It is important to stay up to date with legislative changes that may affect the operations and success of your co-op. Let’s explore a few resources and tips to ensure you are ready to inform your members of important legislative updates.

1. Stay Engaged and Create a Network

Co-ops thrive off the support of their members and a network of other co-ops or co-op supporting organizations. Getting involved with similar co-ops in your region can allow for meaningful insights, updates, and conversations about the state of co-ops around you. It is also important to connect to a larger network of support such as the National Cooperative Business Association or the International Cooperative Alliance. It may also be useful to connect with a co-operative organization representing your particular interest area such as the World Council of Credit Unions, National Rural Electric Cooperative Association, or the National Co-op Grocers. National co-op organizations can also be a resource for staying informed about upcoming or recent policy changes that may affect your co-op. Subscribe to their newsletters or government updates and maintain advocacy relationships within your network.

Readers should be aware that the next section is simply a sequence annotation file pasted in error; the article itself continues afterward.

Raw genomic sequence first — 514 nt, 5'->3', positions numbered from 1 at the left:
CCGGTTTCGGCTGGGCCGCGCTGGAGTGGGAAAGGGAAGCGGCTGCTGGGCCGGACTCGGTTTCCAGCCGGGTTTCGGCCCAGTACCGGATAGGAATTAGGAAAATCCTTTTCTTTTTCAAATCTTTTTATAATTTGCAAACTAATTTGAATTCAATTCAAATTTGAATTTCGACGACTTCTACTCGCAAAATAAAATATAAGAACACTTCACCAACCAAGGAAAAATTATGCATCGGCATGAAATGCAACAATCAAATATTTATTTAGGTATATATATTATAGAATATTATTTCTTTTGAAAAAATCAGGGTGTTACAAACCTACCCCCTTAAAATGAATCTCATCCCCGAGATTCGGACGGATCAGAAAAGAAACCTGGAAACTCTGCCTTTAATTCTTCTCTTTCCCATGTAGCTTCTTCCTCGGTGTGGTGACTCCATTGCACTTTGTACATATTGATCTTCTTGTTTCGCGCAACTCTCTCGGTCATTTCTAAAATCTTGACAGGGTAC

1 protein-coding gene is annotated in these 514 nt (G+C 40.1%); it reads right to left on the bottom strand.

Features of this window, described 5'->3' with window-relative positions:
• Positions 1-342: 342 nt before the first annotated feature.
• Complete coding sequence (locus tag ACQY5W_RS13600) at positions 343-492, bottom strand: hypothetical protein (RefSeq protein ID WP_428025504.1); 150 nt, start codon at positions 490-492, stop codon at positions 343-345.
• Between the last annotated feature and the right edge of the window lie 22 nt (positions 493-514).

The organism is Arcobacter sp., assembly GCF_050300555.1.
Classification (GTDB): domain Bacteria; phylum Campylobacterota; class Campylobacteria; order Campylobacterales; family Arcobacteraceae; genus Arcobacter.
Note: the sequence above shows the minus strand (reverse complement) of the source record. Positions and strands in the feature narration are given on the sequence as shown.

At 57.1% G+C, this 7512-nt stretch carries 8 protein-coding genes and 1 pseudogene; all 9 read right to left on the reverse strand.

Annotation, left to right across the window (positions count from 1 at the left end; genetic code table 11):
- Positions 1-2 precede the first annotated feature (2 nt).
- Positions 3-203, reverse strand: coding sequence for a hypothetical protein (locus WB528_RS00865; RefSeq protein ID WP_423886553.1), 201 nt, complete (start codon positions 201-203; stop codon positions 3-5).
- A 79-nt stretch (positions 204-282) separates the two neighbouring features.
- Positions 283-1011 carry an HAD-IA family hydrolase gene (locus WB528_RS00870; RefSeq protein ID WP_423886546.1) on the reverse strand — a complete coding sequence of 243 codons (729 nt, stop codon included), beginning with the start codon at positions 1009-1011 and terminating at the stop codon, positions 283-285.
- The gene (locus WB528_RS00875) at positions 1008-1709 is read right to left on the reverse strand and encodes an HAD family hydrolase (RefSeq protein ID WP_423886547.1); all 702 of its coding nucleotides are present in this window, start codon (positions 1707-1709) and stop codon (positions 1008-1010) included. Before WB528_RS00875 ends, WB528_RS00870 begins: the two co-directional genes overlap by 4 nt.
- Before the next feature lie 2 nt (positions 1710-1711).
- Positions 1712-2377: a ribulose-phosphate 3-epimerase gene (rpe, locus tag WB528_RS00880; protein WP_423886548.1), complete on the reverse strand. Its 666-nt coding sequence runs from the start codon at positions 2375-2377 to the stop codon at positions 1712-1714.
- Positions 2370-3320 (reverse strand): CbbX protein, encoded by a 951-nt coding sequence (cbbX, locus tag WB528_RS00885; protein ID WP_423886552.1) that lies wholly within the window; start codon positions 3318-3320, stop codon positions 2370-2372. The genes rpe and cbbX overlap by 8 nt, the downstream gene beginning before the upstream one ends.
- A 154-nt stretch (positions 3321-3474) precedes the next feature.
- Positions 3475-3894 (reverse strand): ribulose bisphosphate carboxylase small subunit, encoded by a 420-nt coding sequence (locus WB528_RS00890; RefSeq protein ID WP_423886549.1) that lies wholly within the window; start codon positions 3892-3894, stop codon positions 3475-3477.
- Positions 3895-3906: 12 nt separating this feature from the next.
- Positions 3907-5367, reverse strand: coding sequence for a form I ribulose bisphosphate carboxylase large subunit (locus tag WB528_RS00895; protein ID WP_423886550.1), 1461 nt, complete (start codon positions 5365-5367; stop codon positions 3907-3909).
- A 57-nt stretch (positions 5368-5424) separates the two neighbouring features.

2. Research

 Cooperatives can be affected by various types of legislation and policy: from tax policy to economic policy and from rural development to international development. Cooperative leaders and members should know what type of legislation to keep an eye on for the success of their cooperatives. Stay updated with legislative priorities through connecting with national organizations such as NCBA CLUSA. If you are interested in tracking specific pieces of federal legislation and watching their progress once they are introduced to Congress, you can use And don’t forget about your own state! Check your state’s legislative website to stay informed on state legislation. 

3. Know your Leaders

 Be an advocate on behalf of your co-op. Use your network to meet with state representatives, district leaders, state senators, congress, governmental departments, industry leaders, and other organizations to make your co-op’s voice heard. Be an advocate, whether at your town hall or in the halls of the U.S. Capitol. The success of your co-op relies on you.

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